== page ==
If you saw the photos of beach parties in Vancouver recently, you know that compliance — getting people to follow the current public-health guidelines — is one of the biggest challenges in the fight against COVID-19. Part of it is people blatantly disobeying, but a lot of it is plain old confusion. Because how is it even possible to “go home and stay home” and get some exercise outside? Are we supposed to call the cops if we see someone break a rule? And just how serious are new enforcement measures: Can I get arrested for breaking quarantine, or even just for going outside?
The answers to these and all your burning “but what am I even allowed to do now?” questions below.
Can I get arrested for breaking quarantine?
We can talk later about how utterly insane this question would have seemed just a few weeks ago. For now, the answer is yes. As of midnight on Thursday, the federal government invoked the Quarantine Act, making a 14-day self-isolation for travellers returning from other countries mandatory rather than strongly recommended. This is, we can assume, an example of the “more stringent measures” that Justin Trudeau has been threatening during his daily press conference. (Anyone else kind of digging the stern dad vibe?) Though the reality is that even before this latest escalation, provincial police across Canada have had extended powers to make arrests in connection with the current health crisis.
It’s already happened in Quebec City, where a woman who tested positive for COVID-19 was arrested last Friday after venturing outside of her home against the instructions of the regional health authority. In Newfoundland, a woman was arrested on Tuesday (and spent the night in jail) after arriving from a different province and refusing to stay inside. “Stay in your bubble,” Canada’s Deputy Chief Public Health Officer Dr. Howard Ndjoo said at today’s daily press briefing. “[Quarantine] means no bike rides no walking around in the neighbourhood. I hope Canadians understand that.”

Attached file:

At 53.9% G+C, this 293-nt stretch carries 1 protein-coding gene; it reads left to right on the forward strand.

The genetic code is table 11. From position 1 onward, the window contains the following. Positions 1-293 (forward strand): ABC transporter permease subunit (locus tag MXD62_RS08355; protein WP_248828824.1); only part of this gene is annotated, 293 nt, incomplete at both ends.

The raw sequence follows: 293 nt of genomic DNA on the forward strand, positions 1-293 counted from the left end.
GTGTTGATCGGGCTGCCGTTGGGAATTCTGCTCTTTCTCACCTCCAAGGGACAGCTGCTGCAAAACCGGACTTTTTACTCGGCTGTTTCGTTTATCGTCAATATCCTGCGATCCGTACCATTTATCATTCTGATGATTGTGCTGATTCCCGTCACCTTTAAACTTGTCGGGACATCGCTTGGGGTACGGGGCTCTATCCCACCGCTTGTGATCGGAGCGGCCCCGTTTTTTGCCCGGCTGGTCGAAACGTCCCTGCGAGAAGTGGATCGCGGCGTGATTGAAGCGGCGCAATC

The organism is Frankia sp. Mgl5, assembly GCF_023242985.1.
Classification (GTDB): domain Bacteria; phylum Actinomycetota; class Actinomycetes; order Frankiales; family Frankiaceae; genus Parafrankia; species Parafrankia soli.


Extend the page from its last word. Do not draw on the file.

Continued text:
Does the mandatory quarantine order only apply to international travellers?
No. A lot of the awareness-raising efforts, including straight-to-phone emergency alerts have been targeting Canadians returning home from other countries because, up until recently, they were responsible for most of the new cases (about 90%). But globetrotters aren’t the only ones being told — not asked — to isolate for two weeks, with rising instances of “community spread” (meaning the person who tests positive has no known links to a travellers or a previously confirmed case). Anyone who has tested positive for the virus or who has COVID-19 like symptoms (dry cough, fever, shortness of breath) is also being told — again, not asked — to isolate for two weeks.
I’ve heard the police are handing out tickets. Is that true? And for what?
True? Yes. For now cops in various provinces are issuing a lot more warnings than tickets, but they do have special powers to fine and detain. Not just for people who break quarantine orders, but for anyone endangering public safety. Criminal charges can also be laid for broader instances of reckless behaviour, BTW. In Hamilton, ON, police recently pressed charges against a McDonald's worker who faked a sick note for COVID-19, causing the entire restaurant to shut down. In New Brunswick, a man was charged with assault for “purposefully coughing” in someone’s face. Fines currently range from $750 to $10 million.
What??? What do I have to do to get a $10-million ticket?